Another notable cyber-security deal during the quarter was Splunk’s acquisition of Caspida, a threat detection company, for $190 million. There were also several deals in the quarter completed by notable acquirers relating to the Internet of Things (IoT), such as IBM’s acquisition of StrongLoop and Autodesk’s acquisition of SeeControl.

    “Threats, intrusions, spam, phishing and other malicious elements show no sign of diminishing,” said James Berkery, Chief Information Officer at Berkery Noyes. “This is leading some vendors to amass a war chest of security assets through M&A.” Berkery continued, “Many organizations are also looking to mitigate information risk by shoring up authorization and authentication capabilities. This includes portal implementations through a unified single sign-on; consolidating information through more effective content management; and applying better analytics to various business processes. Moreover, those in certain vertical markets such as life sciences and financial services must address regulatory concerns as well as ongoing threats of litigation, legal discovery costs and privacy issues. Each of these factors may help spur acquisition activity going forward.”



    Berkery Noyes’ Private Equity report for first half 2015 indicated that deal volume increased 12 percent on a half-to-half year basis. Total value rose from $23.49 billion to $24.99 billion, a six percent gain. The peak for private equity volume during the past two-and-a-half years occurred in first half 2015, whereas value reached its zenith in first half 2014. 

    The Information Industry’s most active financial sponsor in first half 2015 was Vista Equity Partners with 12 transactions. Based on publicly disclosed values, the largest of these deals was Vista’s acquisition of Powerschool, a web-based K-12 student information system, for $350 million. Meanwhile, Marlin Equity Partners was another active private equity firm in the Software market with eight transactions year-to-date.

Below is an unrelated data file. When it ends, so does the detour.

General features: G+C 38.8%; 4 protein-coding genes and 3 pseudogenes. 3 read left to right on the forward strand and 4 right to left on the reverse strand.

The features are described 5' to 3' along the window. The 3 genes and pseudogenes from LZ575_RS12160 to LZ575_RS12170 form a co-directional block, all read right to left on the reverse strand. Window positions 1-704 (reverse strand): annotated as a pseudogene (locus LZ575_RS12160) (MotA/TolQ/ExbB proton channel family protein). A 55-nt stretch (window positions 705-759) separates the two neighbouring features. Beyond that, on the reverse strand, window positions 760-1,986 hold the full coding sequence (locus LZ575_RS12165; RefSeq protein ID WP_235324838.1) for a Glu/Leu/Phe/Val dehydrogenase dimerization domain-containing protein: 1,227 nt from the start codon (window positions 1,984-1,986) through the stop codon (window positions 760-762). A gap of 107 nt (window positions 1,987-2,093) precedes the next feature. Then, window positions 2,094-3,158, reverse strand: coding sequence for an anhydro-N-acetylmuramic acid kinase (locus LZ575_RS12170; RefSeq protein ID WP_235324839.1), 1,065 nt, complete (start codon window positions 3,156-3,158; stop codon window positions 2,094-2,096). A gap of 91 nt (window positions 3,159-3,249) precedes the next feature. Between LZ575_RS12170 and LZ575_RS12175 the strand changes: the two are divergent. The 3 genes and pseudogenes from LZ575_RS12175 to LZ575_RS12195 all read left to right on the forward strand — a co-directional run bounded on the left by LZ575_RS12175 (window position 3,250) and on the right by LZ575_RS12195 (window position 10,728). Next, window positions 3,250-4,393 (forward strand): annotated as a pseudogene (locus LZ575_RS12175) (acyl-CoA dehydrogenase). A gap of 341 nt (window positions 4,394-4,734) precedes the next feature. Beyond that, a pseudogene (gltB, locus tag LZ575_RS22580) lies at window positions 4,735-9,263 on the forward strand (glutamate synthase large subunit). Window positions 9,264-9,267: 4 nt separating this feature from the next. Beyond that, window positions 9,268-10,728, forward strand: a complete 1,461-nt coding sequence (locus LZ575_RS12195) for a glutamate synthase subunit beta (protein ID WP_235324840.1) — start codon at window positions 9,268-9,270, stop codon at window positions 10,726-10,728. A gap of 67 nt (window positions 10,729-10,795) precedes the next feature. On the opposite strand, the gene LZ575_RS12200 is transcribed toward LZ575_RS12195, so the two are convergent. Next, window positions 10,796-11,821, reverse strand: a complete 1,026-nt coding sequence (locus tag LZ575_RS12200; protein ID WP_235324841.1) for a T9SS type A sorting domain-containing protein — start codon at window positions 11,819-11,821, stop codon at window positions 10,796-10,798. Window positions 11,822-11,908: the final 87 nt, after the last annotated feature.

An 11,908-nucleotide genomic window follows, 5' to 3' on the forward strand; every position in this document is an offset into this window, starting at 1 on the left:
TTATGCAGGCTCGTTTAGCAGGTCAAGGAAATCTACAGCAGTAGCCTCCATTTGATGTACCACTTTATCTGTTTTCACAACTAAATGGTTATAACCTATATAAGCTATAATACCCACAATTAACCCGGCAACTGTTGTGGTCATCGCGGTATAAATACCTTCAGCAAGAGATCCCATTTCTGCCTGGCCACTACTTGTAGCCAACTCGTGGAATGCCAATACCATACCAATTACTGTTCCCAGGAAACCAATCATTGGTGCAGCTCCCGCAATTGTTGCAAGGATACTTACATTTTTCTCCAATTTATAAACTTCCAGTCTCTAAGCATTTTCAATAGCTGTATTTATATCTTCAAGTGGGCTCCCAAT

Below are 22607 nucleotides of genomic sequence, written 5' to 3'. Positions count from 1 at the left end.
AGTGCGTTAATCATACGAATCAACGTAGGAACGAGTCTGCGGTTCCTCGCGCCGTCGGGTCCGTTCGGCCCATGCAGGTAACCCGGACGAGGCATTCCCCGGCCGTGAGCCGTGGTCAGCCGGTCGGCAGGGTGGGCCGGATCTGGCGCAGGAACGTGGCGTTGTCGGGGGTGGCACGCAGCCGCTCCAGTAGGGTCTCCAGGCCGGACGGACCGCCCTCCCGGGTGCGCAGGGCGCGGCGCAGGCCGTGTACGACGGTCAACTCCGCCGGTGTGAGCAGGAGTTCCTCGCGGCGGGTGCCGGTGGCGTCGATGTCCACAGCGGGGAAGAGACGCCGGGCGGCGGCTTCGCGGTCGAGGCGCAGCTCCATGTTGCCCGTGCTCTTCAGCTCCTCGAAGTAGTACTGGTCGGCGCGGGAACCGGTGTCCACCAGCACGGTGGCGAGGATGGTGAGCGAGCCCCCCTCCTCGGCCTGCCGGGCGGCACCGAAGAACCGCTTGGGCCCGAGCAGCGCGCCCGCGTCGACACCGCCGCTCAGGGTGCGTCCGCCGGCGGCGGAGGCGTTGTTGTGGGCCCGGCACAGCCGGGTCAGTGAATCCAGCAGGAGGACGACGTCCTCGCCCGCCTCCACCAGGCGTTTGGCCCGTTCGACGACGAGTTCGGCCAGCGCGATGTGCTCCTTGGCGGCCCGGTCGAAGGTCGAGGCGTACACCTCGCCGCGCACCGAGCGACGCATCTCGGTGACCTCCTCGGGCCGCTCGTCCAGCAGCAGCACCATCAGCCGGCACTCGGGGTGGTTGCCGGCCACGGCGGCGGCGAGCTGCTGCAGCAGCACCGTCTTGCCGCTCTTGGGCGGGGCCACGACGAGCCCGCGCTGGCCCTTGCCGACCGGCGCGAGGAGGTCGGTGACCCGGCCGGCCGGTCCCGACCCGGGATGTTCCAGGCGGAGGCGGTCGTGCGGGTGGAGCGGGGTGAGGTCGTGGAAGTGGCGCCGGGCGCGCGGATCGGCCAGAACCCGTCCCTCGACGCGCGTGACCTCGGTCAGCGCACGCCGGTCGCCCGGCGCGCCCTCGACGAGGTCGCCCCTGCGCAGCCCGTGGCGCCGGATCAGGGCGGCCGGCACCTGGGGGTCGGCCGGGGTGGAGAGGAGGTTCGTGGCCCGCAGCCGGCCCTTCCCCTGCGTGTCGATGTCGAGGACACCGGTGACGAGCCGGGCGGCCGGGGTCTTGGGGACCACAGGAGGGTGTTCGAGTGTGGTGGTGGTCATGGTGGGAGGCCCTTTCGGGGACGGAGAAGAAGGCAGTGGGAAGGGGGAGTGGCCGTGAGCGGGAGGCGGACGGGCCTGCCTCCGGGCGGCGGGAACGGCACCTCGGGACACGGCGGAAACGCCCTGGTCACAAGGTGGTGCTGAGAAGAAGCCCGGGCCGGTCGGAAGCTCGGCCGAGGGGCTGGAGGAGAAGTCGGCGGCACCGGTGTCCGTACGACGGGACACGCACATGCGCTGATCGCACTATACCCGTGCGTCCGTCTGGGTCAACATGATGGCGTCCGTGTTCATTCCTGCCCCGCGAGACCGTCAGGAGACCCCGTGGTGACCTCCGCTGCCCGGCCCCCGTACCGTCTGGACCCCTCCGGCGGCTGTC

Marlin's acquisitions consisted of Resolution1Security and Fidelis Cybersecurity Solutions in the cyber-security subsector; e-MDs and HomecareCRM in the Healthcare IT sector; International Business Systems in the enterprise resource planning and supply chain subsectors; Arcplan, a business intelligence and corporate performance management company; Asentinel, a telecom expense management firm; and barometerIT, a provider of IT portfolio analysis solutions.

    In terms of specific verticals, private equity volume in the Education market rose 38 percent in first half 2015, from 37 to 51 deals. Providence Equity Partners and The Riverside Company were the industry’s most active Education acquirers with three transactions each in the space year-to-date, which includes those either purchased directly or through an affiliated business. 

    Riverside acquired Health and Safety Institute, an emergency care and response training organization; C-Learning, an e-learning course developer; and Digital Ignite, a continuing education and social learning platform. Providence Equity acquired Remote-Learner UK, which provides hosting, support, consulting services to the education industry; Schoolwires, an educational website, hosting and content management provider to K-12 schools; and Endeavour College of Natural Health, a vocational training institution in the health and wellness sector. 

    “Strong balance sheets, less restrictive lending, and more plentiful private sellers are fueling deal activity,” said James Berkery, Chief Information Officer at Berkery Noyes. “Valuations have also been robust over the past few years, especially as financial sponsors compete with strategic acquires for companies that have attractive components such as recurring revenue models, high margins, continuous growth, diversified customer concentration, and proprietary technology in markets with a barrier to entry.”



    Berkery Noyes’ Information report for first half 2015 revealed that total transaction volume rose five percent since second half 2014. Aggregate value was nearly flat at $112.63 billion. Of note, the peak for volume throughout the past two-and-a-half years occurred in first half 2015, whereas value reached its zenith in first half 2014.

    In terms of valuations, the median revenue and median EBITDA multiple over the past six months remained about constant at 2.3x and 11.6x, respectively. The industry’s largest transaction in first half 2015 was Permira and CPP Investment Board’s acquisition of Informatica, a provider of enterprise data integration software and services, for $4.77 billion.

    Regarding the three horizontal markets covered in the report, the number of transactions in the Software horizontal experienced a three percent uptick. As for software used within specific vertical industries or “Niche Software,” volume increased 11 percent. Four of the horizontal’s top ten highest value deals year-to-date were located in the Niche segment. Two of these four acquisitions took place in the Capital Markets sector.